Tom Finn, a 57-year-old baby boomer, celebrated his 50th birthday with a raucous trip to Las Vegas: He and his friends went ziplining, nightclubbing and played blackjack at swim-up tables in a pool at Caesars Palace. “I was a frat boy wanting to relive my college youth,” he says.
But when his wife,
a 50-year-old Generation Xer, hit the milestone birthday, she marked it by hiking four to six hours a day in Portugal and Spain. “I knew I wanted to be hiking and to be outside,” she says. “I’m much more aware of my health now.”
Generation Xers, who now range in age from about 40 to 55, are redefining the rules of the midlife reinvention. Forget the trappings of the stereotypical midlife crisis: the sports car, the new trophy spouse and general bad behavior. Now it’s more likely to be yoga, meditation retreats and keto diets.
Welcome to the virtuous midlife crisis.
Many people facing midlife now don’t want to blow up their lives, just upgrade them. They tended to marry and have children later: In 1975, the median age at first marriage was 23.5 for men and 21.1 for women, according to the Census Bureau. In 2005, it was 27.1 and 25.3, respectively. Compared to earlier generations, people at midlife today are less likely to feel like they missed out on having fun. Instead, they are often more worried about staying healthy enough to see their children graduate high school.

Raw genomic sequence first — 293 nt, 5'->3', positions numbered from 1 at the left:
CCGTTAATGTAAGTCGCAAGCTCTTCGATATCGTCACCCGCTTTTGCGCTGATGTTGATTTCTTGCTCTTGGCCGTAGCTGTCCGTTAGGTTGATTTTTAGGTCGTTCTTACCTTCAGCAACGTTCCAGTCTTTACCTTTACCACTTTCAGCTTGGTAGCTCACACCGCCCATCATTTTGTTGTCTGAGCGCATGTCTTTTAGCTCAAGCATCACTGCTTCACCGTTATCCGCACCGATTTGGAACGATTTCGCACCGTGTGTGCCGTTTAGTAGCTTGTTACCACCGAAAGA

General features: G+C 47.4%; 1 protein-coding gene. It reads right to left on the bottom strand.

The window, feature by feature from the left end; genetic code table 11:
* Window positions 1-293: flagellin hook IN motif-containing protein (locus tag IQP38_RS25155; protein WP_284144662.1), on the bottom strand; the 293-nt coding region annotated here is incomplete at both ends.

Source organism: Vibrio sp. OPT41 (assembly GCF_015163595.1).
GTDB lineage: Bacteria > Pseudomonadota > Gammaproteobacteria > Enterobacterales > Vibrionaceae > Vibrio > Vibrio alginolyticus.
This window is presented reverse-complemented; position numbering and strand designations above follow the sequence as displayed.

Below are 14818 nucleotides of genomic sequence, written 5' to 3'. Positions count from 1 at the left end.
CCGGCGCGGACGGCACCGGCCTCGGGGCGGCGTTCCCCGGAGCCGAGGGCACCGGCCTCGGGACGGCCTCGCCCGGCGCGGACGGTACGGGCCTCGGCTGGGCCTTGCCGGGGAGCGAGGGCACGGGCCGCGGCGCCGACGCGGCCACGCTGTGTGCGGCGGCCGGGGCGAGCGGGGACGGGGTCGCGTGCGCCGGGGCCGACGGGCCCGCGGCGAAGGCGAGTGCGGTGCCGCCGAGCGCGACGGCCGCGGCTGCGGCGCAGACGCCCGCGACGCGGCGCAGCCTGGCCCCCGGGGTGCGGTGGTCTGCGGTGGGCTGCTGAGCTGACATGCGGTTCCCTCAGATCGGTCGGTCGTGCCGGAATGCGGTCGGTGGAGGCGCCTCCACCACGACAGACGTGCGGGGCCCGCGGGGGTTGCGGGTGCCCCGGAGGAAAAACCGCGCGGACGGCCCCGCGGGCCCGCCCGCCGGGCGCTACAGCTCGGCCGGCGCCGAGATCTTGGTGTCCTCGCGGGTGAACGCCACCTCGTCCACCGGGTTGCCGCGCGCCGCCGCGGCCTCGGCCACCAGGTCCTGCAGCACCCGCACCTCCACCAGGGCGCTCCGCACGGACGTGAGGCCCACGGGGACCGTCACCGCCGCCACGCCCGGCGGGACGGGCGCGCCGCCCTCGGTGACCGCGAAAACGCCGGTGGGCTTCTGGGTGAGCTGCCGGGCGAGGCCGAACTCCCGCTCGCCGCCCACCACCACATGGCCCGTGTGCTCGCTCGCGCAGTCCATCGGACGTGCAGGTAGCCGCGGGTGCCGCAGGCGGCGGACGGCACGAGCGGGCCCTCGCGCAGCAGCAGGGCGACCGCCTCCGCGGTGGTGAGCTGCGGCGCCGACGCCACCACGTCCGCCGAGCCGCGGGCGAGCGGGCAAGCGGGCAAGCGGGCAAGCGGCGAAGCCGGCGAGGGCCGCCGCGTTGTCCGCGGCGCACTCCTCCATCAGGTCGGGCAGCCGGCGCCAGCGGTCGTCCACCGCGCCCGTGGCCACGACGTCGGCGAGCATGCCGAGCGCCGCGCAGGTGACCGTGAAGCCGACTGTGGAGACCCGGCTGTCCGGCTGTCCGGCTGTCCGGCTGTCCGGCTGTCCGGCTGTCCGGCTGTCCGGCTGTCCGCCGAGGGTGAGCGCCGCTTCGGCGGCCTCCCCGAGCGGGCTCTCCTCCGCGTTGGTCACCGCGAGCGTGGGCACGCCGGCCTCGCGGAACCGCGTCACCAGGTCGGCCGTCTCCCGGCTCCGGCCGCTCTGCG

Doctors, health resorts, meditation teachers and adventure travel companies say they are seeing growing numbers of people in their 40s and early 50s seeking to change their lives after having a midlife epiphany. The Virtuoso network of travel agencies has seen an uptick in people marking midlife with “carpe diem” trips to remote or physically challenging destinations like Antarctica or Machu Picchu, says Virtuoso spokeswoman Misty Belles.
Butterfield & Robinson, an operator of high-end biking and hiking trips, says that in the past five years it has seen a 20% increase in bookings by Gen Xers celebrating milestone birthdays or other special events. And 60% of Gen Xers who said they are making New Year’s resolutions in 2020 plan to focus on “being more physically active,” according to a recent survey commissioned by
a chain of gyms.
Of course, behaviors don’t always follow rigid generational divisions. Plenty of midlifers now still act out in rebellious ways, and there have always been people who adopted healthier habits as they aged.
But there is a growing awareness of how lifestyle influences health that is shaping many midlifers’ decisions, doctors say. More research has shown how diet and exercise can play a role in the prevention of diseases such as cancer, heart disease and even dementia, information that may be spurring middle-aged patients to turbocharge efforts to improve their health, says
an internal medicine physician and rheumatologist at Northeast Medical Group of Yale New Haven Health and the president of the American College of Physicians.
According to a 2017 report from AARP, Gen Xers’ conception of the American Dream is focused on “well-being, to be healthy and not necessarily worry about the big expensive things and having all the money,” says
director, consumer insights at AARP and the lead author of the report. “Because they can’t have everything the boomers have, their American Dream isn’t necessarily going to be what the boomers’ American Dream was” at their age, which was more about “having the big house and the car,” she says.